Letters 08-31-2015

Inalienable Rights This is a response to the “No More State Theatre” in your August 24th edition. I think I will not be the only response to this pathetic and narrow-minded letter that seems rather out of place in the northern Michigan that I know. To think we will not be getting your 25 cents for the movie you refused to see, but more importantly we will be without your “two cents” on your thoughts of a marriage at the State Theatre...

Enthusiastically Democratic Since I was one of the approximately 160 people present at when Senator Debbie Stabenow spoke on August 14 in Charlevoix, I was surprised to read in a letter to Northern Express that there was a “rather muted” response to Debbie’s announcement that she has endorsed Hillary Clinton for president...

Not Hurting I surely think the State Theatre will survive not having the homophobic presence of Colleen Smith and her family attend any matinees. I think “Ms.” Smith might also want to make sure that any medical personnel, bank staff, grocery store staff, waiters and/or waitress, etc. are not homosexual before accepting any service or product from them...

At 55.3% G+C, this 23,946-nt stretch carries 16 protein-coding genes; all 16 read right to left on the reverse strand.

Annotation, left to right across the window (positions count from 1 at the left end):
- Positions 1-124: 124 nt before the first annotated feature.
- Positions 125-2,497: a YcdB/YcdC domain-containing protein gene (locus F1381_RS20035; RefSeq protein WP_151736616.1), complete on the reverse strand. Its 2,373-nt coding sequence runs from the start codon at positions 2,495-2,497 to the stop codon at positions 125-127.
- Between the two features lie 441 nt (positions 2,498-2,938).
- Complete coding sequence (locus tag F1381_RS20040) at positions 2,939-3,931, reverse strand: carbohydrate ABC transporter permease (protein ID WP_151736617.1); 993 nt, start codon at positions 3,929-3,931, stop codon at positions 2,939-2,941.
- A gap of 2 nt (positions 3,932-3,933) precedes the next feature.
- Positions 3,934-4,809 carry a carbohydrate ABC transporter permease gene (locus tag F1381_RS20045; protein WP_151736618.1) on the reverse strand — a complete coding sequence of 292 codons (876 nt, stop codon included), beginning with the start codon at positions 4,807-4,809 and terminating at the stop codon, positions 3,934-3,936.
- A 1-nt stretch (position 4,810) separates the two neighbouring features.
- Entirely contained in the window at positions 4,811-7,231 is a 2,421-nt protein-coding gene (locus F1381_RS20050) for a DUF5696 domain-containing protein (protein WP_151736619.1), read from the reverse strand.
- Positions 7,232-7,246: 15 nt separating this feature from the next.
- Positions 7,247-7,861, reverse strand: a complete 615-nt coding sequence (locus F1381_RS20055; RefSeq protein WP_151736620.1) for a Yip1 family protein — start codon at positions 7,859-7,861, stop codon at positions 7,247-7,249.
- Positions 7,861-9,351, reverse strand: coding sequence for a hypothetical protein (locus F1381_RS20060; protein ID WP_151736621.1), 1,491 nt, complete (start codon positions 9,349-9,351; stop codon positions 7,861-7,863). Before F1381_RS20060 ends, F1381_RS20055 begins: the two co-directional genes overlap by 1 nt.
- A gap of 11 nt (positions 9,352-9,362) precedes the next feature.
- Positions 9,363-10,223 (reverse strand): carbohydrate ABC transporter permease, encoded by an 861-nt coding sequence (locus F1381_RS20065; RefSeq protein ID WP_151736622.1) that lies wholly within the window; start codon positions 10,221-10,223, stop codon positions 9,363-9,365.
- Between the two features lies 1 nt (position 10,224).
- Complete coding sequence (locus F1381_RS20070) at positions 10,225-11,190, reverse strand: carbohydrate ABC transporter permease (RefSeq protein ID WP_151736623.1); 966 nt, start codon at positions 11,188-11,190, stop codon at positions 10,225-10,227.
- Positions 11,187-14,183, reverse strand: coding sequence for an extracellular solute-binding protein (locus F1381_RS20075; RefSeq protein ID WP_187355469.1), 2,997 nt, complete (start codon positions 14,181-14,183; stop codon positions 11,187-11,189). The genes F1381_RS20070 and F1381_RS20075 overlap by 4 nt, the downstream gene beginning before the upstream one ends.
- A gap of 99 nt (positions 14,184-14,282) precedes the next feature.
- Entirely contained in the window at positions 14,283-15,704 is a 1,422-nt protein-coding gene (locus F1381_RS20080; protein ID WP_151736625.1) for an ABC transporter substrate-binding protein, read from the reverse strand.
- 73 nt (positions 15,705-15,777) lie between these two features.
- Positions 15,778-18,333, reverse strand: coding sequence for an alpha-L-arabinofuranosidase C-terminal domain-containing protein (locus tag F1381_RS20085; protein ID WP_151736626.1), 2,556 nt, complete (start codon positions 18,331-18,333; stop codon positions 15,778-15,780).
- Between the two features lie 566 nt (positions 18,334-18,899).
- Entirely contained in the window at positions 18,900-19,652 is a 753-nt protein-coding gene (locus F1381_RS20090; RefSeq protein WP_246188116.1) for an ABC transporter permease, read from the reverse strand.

Stay Home I did not know whether to laugh or cry when I read the letter of the extremely homophobic, “disgusted” writer. She now refuses to patronize the State Theatre because she evidently feels that its confines have been poisoned by the gay wedding ceremony held there...

Keep Away In response to Colleen Smith of Cadillac who refused to bring her family to the State Theatre because there was a gay wedding there: Keep your 25 cents and your family out of Traverse City...

Celebrating Moore And A Theatre I was 10 years old when I had the privilege to see my first film at the State Theatre. I will never forget that experience. The screen was almost the size of my bedroom I shared with my older sister. The bursting sounds made me believe I was part of the film...